It was an odd situation for him, knowing implacably that they were dead but requiring confirmation somehow. Instead of the police he phoned me.

In the early hours of that cold winter morning my phone started to ring. Normally I would have ignored it but this time I got up. I was drunk and generally annoyed, not by the lateness of the phone call but by a certain inconsistency in my evening. I had gone to the pub with one of my groups of friends and had expected to see there, behind the bar as always, a girl that I and a few other people I knew were lusting after. On that evening however she simply wasn’t there and even though I lacked the confidence to make any overtures to her and our interaction was limited to the familiar pleasantries of a barmaid and a customer my evening suddenly became sour and hollow. Finding it impossible to hide my mood I started, as I became more drunk and less self controlled, to argue with my friends and to snap unnecessarily at the normal teasing and sarcasm that constitutes a boys night out.

Eventually I had a tantrum and left, walking on my own through the grim little snow covered streets with my face pushed down into the collar of my coat and my eyes watering, back to my cold flat while the rest of them went off to some club and later to some promised party. When the phone rang I presumed it was one of them calling to try and persuade me to come along to the house they were currently getting drunk in.

It wasn’t my friends though, it was Alan, stoned and whimpering on the other end of the line. I had great difficulty understanding what he was trying to say as I stood there in my white toweling dressing gown, swaying a little drunkenly in the semi-darkness of the living room. I kept telling him to put his mouth closer to the phone. It sounded to me as though he were talking from the other side of the world when in fact he lived just around the corner.

All I could understand was that he wanted me to call round now and see Helen and Jason.

I said that I would and I had two motives for going. Firstly I liked the idea that my friends, full of remorse, might come knocking on my door and discover that I was elsewhere, a rebuff without the prospect of a confrontation suits my disposition, and secondly because I was obsessed with Helen and flattered myself that to a degree she returned my interest.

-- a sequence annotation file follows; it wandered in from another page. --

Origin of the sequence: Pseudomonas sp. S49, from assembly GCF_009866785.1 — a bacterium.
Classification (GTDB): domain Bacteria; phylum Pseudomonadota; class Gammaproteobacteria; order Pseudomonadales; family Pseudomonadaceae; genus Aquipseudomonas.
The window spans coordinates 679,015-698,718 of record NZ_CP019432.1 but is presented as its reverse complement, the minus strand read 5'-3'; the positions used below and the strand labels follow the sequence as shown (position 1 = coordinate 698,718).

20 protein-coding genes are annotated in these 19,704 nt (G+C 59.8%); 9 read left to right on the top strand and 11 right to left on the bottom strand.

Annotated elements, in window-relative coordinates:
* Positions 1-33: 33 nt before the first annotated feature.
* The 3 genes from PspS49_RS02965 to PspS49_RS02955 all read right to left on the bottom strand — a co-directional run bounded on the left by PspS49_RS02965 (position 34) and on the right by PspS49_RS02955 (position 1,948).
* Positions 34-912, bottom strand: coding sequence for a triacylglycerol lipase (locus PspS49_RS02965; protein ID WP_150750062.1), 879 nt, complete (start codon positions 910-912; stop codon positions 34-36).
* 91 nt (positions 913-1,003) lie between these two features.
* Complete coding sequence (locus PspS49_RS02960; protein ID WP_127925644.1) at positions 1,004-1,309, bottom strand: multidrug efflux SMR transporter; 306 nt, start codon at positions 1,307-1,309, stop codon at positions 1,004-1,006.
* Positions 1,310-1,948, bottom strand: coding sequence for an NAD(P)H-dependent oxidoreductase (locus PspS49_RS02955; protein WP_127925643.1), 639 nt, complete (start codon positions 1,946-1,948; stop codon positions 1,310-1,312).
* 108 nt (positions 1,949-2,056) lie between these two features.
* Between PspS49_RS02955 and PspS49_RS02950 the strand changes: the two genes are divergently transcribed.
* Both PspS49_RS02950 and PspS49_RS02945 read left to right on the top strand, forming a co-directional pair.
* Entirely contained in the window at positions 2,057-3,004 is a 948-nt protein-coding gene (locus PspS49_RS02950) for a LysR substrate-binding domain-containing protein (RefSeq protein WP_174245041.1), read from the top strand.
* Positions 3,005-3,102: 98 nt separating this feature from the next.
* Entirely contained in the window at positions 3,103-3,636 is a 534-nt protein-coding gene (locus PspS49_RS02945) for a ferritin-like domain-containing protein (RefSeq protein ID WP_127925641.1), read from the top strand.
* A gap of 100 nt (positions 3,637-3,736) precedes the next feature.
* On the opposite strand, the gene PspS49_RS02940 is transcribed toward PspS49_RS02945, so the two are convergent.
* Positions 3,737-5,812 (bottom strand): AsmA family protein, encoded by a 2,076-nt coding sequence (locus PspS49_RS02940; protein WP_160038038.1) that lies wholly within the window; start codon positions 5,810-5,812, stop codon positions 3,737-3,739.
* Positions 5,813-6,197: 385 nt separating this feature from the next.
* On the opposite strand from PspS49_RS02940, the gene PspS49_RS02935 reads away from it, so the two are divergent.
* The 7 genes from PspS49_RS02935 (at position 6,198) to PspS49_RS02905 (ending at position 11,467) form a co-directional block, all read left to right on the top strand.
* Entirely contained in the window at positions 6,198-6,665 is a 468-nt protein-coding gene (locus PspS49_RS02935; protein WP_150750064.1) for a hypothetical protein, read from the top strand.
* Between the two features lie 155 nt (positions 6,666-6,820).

Up in the bathroom I prepared myself for our meeting. I dressed again in the clothes I had worn for my night out and which I’d discarded on the damp floor. I cleaned my teeth and brushed my hair even though I was venturing out, hatless, into a snowstorm. I sprayed deodorant under my arms and squeezed a little floret of sebum out of a black head on my nose.

As I walked round there I composed myself and rehearsed replies and lines I hoped might impress everyone. I had been waiting patiently for her, over the year or so she’d glided through the periphery of my life to grow bored of Simon, to leave him and to look around for somebody new. All the relationships I’d had in that time were overshadowed by my desire to be with her and I was full of fantasies and reckless plans about how I might come between the two of them.

I cannot help but feel, in retrospect, that it was the impossibility of this idea that sustained my fantasy and made it richer. Being in her presence was an exiting prospect and as I arrived my heart was pounding out of all proportion with the effort required to walk halfway up the gentle hill their house stood on.

I knocked firmly on the door and steeled myself for the prospect of Helen answering it, determined to be calm and easy. Instead it was Alan who answered and who stood, eyes raw with crying, shivering in the doorway.

"Dead," he said to me, with an inflection I can find no word to describe as we stood in the glare of the living room.

He looked down at the carpet, a plain brown carpet peppered with butts from a spilled ashtray.

"I think so, anyway." He sniffed and looked at me for a second and pulled a strange, pained face.

At first I didn’t realize what he meant and I started to ask - who? and then I thought I knew.

"Helen?" I asked him.
"And Simon," he told me. A great sob burst out of him as he said the name and he reigned it back in quickly with a strangled whine, raised his eyes to the ceiling and clenched his hands. A long strand of off-white snot had whipped round from his nose and was plastered along one cheek. After a moment or two he became aware of it and wiped it away with his sleeve.

"Helen," I said again. "An accident?"

He neither moved nor answered for what seemed like a long time and then he sat down in the armchair opposite me, pulled a crumpled packet of cigarettes out of his pocket and made no further attempt to smoke it. Eventually he said in a voice that had an impatient, dismissive edge. "Upstairs. The bathroom."

I stood and waited for more but he didn’t look at me again and he didn’t speak.

The silence between us lengthened and became uncomfortable. I couldn’t escape a feeling of incredulity. I was sure that I was the object of some practical joke, or that Alan had been. A sudden brusque and matter-of-fact attitude took hold of me, a desire to discover just exactly what was happening. I left the living room and climbed the short staircase up to the second floor, walked along the landing for a few yards and went into the bathroom.